To increase the amplifiers's current gain and its input impedance, the input signal is coupled to the node 60 by an emitter follower transistor 62. A current source 64 is coupled to the emitter of the transistor 62 and establishes the upper limit of the current which the transistor 54 can conduct in response to a negative voltage transition at the signal input terminal 12.
Another modification included in the amplifier 52 is the inclusion of a PNP transistor 66 in the current path 34 and an NPN transistor 68 in the current path 38. These transistors are included to increase the amplifier's bandwidth and slew rate.
Typically, each of the current mirrors 32 and 36 includes an output transistor whose collector to base capacity is increased by virtue of the so-called Miller effect. By coupling the transistors 66 and 68 in the output current paths as shown, and by applying fixed bias voltages VB4 and VB5 to their bases, the Miller effect is reduced and the amplifier's bandwidth and slew rate are increased.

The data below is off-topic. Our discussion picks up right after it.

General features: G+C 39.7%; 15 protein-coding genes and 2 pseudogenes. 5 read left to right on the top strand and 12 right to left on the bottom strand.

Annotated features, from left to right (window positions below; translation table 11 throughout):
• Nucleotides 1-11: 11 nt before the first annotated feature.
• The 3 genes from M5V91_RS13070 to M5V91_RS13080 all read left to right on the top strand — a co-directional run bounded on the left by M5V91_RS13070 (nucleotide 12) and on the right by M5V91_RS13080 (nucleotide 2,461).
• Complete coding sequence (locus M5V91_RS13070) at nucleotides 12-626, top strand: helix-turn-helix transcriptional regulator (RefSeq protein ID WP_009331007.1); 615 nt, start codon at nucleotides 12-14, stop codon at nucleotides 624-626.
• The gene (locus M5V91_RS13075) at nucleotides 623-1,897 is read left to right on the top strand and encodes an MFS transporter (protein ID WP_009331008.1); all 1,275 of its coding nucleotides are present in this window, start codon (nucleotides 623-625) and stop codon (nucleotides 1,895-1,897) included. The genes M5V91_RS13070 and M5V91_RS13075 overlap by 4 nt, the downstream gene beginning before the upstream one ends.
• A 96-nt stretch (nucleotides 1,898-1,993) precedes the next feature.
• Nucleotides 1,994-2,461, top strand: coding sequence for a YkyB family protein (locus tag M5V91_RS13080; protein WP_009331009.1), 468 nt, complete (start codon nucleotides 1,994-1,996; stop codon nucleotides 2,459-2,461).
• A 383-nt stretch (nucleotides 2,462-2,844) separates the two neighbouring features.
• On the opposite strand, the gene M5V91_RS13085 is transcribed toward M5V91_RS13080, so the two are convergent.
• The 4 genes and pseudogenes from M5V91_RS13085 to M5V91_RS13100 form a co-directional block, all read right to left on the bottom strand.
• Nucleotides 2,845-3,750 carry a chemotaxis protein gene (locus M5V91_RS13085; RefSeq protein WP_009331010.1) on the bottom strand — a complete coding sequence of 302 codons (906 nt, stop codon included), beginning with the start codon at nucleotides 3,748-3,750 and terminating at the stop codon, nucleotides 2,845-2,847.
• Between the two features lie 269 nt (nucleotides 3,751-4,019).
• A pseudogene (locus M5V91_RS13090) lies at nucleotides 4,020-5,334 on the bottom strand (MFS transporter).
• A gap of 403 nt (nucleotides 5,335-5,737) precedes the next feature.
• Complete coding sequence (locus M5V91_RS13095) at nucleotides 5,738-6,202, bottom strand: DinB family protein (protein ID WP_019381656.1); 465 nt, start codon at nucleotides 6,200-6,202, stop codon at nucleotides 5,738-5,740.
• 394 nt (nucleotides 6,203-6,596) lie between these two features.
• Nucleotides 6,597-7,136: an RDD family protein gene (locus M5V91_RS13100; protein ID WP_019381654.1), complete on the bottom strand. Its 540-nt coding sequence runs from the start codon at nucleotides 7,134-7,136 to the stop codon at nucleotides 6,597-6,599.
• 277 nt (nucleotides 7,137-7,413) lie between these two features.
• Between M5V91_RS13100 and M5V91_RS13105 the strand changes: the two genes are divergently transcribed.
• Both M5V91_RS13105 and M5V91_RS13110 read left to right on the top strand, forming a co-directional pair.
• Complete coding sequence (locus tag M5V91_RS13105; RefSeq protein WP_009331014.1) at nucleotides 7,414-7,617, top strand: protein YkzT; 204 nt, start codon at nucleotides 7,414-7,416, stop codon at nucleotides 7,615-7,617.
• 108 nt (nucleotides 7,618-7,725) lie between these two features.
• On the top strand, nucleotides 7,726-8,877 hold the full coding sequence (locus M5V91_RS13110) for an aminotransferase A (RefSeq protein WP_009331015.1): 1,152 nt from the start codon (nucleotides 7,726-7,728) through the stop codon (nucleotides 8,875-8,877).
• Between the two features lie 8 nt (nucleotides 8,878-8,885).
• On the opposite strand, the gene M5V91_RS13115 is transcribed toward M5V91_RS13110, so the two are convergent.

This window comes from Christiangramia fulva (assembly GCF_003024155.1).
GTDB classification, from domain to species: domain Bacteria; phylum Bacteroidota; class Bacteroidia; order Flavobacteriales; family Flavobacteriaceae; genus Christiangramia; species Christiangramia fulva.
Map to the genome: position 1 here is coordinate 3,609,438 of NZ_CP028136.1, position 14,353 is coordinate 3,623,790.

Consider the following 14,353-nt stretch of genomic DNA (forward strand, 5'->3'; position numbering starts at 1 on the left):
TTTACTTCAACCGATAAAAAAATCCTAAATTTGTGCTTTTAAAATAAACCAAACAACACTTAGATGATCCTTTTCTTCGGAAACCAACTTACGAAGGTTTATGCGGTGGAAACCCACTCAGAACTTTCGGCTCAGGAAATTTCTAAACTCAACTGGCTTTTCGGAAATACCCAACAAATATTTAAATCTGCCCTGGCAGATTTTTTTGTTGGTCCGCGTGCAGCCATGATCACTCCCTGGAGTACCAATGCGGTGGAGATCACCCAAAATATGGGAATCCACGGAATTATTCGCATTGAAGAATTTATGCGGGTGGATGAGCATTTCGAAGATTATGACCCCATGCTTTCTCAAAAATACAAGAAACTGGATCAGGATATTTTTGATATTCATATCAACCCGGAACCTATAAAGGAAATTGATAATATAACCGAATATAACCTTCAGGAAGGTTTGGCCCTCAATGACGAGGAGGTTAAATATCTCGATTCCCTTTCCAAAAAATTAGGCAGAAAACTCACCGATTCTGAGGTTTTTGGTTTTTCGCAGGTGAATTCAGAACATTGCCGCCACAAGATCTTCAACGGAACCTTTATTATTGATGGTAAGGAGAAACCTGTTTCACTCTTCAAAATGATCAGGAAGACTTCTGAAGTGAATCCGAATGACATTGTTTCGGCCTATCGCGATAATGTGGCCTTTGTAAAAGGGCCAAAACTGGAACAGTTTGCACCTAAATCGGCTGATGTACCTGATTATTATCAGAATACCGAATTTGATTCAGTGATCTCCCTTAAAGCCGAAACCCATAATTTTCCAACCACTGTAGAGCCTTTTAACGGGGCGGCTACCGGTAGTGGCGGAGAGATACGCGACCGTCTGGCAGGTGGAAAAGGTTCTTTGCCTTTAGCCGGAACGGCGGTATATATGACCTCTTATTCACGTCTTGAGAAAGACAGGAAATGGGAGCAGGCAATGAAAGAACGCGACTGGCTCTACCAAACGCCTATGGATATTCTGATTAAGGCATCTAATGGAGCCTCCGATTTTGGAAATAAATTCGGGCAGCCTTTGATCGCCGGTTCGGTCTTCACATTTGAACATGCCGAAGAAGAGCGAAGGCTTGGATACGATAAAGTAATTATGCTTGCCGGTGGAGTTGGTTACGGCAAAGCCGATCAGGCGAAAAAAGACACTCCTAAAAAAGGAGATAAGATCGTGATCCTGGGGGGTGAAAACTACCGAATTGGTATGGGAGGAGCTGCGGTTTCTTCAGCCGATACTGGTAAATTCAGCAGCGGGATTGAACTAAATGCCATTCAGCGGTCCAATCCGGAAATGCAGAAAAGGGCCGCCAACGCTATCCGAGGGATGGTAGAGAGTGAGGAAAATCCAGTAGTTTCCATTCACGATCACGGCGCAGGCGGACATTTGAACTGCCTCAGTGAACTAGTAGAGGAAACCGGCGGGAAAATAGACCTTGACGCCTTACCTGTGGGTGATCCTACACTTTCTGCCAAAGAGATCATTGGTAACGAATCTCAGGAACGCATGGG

The output stage of the amplifier 52 is modified to eliminate the lateral PNP transistor. Instead, an NPN transistor 70 has a base coupled to a node 72 and an emitter coupled to the output terminal 14. A diode D1 is coupled between the node 72 and the current path 38 at node 74, and another diode D2 is coupled between the output terminal 14 and the node 74.